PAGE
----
February marks the official start of Pet Dental Health Month, but we feel like it is such an important topic that awareness shouldn’t just be restricted to a few weeks a year. So, instead, we’ll celebrate from now until March!
Your pet’s dental health care may be one of most important things you do to increase the quality and length of life for your best friend. Not only does proper dental care help your pet’s breath, it can also protect your cat or dog from the life-threatening impacts dental disease can have on your pet’s organs; including the heart, liver, and kidneys.
How Pet Dental Care Can Help
Not only can comprehensive oral exams help protect your pet from these life-threatening consequences, but it can also help with the following…
When your pet gets plaque and tartar buildup on its teeth, bacteria thrives. Many of these bacteria produce sulfur as a by-product, resulting in a very unpleasant odor. Regular dental care can make those kisses much more enjoyable.
Early Disease Detection
When dental care is provided routinely, you are much more likely to recognize problems early. You or your vet may find retained baby teeth that can alter bite and accumulate tartar or find signs of non-dental problems in the rest of the body.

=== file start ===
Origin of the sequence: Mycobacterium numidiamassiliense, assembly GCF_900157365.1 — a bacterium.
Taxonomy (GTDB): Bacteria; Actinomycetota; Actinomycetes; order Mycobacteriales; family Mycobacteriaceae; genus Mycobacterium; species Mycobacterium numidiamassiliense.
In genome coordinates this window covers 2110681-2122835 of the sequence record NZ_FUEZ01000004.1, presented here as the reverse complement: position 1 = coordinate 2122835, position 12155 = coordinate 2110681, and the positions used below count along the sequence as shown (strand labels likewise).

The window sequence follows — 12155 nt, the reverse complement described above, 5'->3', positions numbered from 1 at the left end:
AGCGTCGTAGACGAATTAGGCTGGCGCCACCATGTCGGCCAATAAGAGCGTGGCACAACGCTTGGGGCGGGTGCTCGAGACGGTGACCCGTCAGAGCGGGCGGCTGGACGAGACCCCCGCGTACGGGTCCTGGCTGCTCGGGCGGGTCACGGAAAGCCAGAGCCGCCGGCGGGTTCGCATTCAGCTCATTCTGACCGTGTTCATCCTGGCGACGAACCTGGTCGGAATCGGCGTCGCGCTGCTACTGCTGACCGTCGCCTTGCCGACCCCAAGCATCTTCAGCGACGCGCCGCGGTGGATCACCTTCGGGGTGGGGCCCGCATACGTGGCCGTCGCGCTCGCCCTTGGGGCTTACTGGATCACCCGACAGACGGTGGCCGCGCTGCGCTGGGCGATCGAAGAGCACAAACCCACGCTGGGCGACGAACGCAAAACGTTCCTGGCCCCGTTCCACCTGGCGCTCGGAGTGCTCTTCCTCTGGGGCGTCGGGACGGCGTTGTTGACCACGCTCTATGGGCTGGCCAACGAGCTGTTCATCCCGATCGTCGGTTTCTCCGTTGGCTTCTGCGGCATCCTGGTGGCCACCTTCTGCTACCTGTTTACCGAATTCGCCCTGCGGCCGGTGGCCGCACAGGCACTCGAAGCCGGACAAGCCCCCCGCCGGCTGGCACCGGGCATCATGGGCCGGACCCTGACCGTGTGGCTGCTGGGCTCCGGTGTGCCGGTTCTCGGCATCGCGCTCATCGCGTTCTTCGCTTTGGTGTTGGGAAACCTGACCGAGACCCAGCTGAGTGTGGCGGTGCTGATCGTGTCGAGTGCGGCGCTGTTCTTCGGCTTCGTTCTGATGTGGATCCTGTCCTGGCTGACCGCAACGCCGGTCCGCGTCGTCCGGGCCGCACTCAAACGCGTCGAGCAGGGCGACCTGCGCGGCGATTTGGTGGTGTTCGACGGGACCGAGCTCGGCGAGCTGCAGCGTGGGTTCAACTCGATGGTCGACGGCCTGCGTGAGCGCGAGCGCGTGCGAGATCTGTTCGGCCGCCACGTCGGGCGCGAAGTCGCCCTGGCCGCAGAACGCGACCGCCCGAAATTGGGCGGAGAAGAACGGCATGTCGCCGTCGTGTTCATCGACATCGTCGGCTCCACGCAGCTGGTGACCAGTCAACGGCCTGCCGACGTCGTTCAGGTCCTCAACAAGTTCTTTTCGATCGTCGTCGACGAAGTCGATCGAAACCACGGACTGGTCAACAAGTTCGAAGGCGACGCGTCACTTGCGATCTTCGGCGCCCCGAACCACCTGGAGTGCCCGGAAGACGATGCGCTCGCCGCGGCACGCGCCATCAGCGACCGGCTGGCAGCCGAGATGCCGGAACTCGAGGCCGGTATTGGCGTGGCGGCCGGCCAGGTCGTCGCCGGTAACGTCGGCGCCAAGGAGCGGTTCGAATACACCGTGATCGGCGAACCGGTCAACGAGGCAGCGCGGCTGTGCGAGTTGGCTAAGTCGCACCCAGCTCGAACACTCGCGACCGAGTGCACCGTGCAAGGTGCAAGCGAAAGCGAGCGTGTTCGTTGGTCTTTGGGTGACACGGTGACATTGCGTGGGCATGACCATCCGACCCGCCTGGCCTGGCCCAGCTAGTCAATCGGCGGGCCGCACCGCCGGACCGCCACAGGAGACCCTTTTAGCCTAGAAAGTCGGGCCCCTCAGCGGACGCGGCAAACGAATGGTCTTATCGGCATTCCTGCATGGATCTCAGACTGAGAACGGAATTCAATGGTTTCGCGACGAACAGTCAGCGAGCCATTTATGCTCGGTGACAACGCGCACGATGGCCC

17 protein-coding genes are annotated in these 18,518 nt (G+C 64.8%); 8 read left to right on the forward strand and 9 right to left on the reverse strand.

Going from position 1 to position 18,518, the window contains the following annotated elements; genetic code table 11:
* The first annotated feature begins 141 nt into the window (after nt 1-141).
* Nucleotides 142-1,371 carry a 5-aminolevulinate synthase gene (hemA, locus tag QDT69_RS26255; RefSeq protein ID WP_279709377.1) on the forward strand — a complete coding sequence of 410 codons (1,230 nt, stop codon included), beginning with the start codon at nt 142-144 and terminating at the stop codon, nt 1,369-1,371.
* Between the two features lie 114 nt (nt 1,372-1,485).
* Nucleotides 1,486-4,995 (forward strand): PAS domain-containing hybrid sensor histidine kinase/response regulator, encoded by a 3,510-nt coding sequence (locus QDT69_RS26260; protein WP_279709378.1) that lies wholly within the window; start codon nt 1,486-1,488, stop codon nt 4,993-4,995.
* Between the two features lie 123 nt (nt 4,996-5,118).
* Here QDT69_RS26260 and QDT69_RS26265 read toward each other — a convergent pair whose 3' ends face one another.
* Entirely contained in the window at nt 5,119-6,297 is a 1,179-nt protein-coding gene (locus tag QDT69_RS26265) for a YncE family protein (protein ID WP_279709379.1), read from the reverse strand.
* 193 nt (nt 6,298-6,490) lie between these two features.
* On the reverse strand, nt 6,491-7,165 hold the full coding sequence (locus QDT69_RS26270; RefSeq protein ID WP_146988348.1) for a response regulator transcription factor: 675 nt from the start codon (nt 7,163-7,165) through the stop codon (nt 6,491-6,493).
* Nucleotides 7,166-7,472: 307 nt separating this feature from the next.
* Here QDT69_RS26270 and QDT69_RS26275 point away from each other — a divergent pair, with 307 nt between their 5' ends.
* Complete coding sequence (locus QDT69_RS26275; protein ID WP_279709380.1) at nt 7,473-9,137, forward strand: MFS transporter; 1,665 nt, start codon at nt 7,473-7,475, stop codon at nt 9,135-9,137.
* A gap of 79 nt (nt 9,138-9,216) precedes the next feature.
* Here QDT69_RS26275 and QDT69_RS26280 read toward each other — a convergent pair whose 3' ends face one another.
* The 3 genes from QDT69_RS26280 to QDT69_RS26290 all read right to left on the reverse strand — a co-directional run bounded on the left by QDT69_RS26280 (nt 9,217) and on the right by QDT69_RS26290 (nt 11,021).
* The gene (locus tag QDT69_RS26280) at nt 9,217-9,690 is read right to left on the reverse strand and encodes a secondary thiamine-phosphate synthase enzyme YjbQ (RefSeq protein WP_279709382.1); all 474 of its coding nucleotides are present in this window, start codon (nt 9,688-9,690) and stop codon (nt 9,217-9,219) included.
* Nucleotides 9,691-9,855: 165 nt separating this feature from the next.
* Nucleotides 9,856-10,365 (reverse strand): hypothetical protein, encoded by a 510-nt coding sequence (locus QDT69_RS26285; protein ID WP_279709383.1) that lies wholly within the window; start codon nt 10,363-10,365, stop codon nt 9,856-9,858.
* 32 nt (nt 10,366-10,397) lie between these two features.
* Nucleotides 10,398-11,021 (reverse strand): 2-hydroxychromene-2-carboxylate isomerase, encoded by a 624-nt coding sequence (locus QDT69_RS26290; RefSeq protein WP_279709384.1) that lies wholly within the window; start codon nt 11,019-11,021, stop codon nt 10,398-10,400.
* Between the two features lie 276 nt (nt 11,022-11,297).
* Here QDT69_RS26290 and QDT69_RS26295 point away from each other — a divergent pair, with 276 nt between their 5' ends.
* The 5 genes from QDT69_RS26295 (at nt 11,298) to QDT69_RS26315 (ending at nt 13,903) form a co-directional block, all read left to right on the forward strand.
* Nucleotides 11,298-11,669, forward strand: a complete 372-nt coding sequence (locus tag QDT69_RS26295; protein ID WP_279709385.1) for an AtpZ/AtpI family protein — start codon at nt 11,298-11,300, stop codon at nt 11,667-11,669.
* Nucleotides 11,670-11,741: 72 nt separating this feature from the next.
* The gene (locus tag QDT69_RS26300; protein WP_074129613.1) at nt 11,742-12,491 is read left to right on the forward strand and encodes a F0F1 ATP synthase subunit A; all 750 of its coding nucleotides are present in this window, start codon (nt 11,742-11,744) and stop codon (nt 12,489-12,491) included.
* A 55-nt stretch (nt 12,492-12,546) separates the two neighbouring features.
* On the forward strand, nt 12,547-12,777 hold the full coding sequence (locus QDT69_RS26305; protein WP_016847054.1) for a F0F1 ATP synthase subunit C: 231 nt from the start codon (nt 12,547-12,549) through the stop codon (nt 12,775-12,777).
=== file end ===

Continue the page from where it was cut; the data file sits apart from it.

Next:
Decrease Pain and Discomfort
Dental disease results in the loosening of teeth in the socket. This can be extremely uncomfortable. Pets are not known for complaining, either, and most pets will show you no signs that they are in pain.
How Do I Know if My Pet Has Dental Disease?
Dental disease is the most common disease seen by veterinarians. In fact, 70-85% of pets over the age of 2 have some form of dental disease. Yet with regular preventative care, it is usually avoidable.
Symptoms of dental disease can include the following:
- Bad breath
- Excessive drooling (especially in cats)
- Yellow, brown, or discolored teeth
- Loose teeth
- Red, inflamed gums
- Swollen mouth, jaws, or gums
- Doesn’t play with chew toys as often
- Pain when eating
We Can Help
Every pet should receive routine oral examinations at the vet’s office, including periodic examinations under anesthesia, at least once a year.
Likewise, you should also take steps at home to complement your pet’s veterinary dental care. Look online or ask your vet to demonstrate proper tooth-brushing techniques for your pet and to recommend a pet-friendly toothpaste (never use human toothpaste). And be certain to ask about recommend products to enhance your pet’s oral hygiene, such as dental chews, foods, or rinses that may further contribute to dental health, too.
If you have any questions or concerns about your pet’s dental health, or if you’d like to schedule an appointment, please give us a call.